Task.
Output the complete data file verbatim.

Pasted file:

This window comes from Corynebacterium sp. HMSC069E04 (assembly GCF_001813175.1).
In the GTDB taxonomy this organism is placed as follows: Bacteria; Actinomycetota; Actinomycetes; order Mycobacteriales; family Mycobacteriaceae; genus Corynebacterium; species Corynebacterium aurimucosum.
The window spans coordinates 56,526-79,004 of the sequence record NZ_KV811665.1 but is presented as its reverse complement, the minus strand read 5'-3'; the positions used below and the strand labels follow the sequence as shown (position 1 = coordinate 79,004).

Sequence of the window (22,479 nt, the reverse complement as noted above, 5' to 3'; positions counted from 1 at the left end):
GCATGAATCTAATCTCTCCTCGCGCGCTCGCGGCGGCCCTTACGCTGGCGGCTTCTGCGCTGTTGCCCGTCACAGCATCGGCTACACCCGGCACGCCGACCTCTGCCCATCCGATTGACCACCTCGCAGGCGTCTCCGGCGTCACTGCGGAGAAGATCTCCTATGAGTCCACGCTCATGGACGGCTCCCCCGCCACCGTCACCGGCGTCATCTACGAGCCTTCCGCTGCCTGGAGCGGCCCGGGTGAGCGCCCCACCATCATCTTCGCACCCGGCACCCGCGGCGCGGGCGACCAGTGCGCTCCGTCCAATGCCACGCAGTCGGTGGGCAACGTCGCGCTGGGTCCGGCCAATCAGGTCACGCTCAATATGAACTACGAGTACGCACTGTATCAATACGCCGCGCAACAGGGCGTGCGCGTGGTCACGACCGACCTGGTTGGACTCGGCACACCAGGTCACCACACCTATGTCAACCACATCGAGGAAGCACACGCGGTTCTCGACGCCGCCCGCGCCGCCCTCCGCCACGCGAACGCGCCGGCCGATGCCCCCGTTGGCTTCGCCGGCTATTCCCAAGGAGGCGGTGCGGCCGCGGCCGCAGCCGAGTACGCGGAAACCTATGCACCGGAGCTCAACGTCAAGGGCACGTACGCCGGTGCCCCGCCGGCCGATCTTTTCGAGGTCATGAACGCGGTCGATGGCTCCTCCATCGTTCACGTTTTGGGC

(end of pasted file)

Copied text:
This window comes from Corynebacterium sp. HMSC069E04 (assembly GCF_001813175.1).
In the GTDB taxonomy this organism is placed as follows: Bacteria; Actinomycetota; Actinomycetes; order Mycobacteriales; family Mycobacteriaceae; genus Corynebacterium; species Corynebacterium aurimucosum.
The window spans coordinates 56,526-79,004 of the sequence record NZ_KV811665.1 but is presented as its reverse complement, the minus strand read 5'-3'; the positions used below and the strand labels follow the sequence as shown (position 1 = coordinate 79,004).

Sequence of the window (22,479 nt, the reverse complement as noted above, 5' to 3'; positions counted from 1 at the left end):
GCATGAATCTAATCTCTCCTCGCGCGCTCGCGGCGGCCCTTACGCTGGCGGCTTCTGCGCTGTTGCCCGTCACAGCATCGGCTACACCCGGCACGCCGACCTCTGCCCATCCGATTGACCACCTCGCAGGCGTCTCCGGCGTCACTGCGGAGAAGATCTCCTATGAGTCCACGCTCATGGACGGCTCCCCCGCCACCGTCACCGGCGTCATCTACGAGCCTTCCGCTGCCTGGAGCGGCCCGGGTGAGCGCCCCACCATCATCTTCGCACCCGGCACCCGCGGCGCGGGCGACCAGTGCGCTCCGTCCAATGCCACGCAGTCGGTGGGCAACGTCGCGCTGGGTCCGGCCAATCAGGTCACGCTCAATATGAACTACGAGTACGCACTGTATCAATACGCCGCGCAACAGGGCGTGCGCGTGGTCACGACCGACCTGGTTGGACTCGGCACACCAGGTCACCACACCTATGTCAACCACATCGAGGAAGCACACGCGGTTCTCGACGCCGCCCGCGCCGCCCTCCGCCACGCGAACGCGCCGGCCGATGCCCCCGTTGGCTTCGCCGGCTATTCCCAAGGAGGCGGTGCGGCCGCGGCCGCAGCCGAGTACGCGGAAACCTATGCACCGGAGCTCAACGTCAAGGGCACGTACGCCGGTGCCCCGCCGGCCGATCTTTTCGAGGTCATGAACGCGGTCGATGGCTCCTCCATCGTTCACGTTTTGGGC